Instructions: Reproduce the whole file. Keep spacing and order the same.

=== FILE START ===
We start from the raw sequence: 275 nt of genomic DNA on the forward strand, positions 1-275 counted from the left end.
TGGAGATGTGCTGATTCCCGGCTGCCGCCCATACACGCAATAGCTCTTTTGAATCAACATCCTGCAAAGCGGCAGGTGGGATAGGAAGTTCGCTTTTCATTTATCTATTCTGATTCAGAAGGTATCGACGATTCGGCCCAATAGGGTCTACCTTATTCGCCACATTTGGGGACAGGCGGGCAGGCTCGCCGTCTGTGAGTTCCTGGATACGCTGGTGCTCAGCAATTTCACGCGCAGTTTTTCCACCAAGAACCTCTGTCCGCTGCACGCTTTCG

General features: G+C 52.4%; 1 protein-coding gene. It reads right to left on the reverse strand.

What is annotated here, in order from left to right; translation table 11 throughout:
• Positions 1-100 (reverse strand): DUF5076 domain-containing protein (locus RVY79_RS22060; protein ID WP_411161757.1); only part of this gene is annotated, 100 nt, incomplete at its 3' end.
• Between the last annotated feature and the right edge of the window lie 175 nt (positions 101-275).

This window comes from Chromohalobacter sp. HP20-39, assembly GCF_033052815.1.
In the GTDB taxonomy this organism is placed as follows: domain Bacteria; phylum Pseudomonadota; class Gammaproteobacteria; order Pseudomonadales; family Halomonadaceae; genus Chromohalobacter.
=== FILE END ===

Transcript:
We start from the raw sequence: 275 nt of genomic DNA on the forward strand, positions 1-275 counted from the left end.
TGGAGATGTGCTGATTCCCGGCTGCCGCCCATACACGCAATAGCTCTTTTGAATCAACATCCTGCAAAGCGGCAGGTGGGATAGGAAGTTCGCTTTTCATTTATCTATTCTGATTCAGAAGGTATCGACGATTCGGCCCAATAGGGTCTACCTTATTCGCCACATTTGGGGACAGGCGGGCAGGCTCGCCGTCTGTGAGTTCCTGGATACGCTGGTGCTCAGCAATTTCACGCGCAGTTTTTCCACCAAGAACCTCTGTCCGCTGCACGCTTTCG

General features: G+C 52.4%; 1 protein-coding gene. It reads right to left on the reverse strand.

What is annotated here, in order from left to right; translation table 11 throughout:
• Positions 1-100 (reverse strand): DUF5076 domain-containing protein (locus RVY79_RS22060; protein ID WP_411161757.1); only part of this gene is annotated, 100 nt, incomplete at its 3' end.
• Between the last annotated feature and the right edge of the window lie 175 nt (positions 101-275).

This window comes from Chromohalobacter sp. HP20-39, assembly GCF_033052815.1.
In the GTDB taxonomy this organism is placed as follows: domain Bacteria; phylum Pseudomonadota; class Gammaproteobacteria; order Pseudomonadales; family Halomonadaceae; genus Chromohalobacter.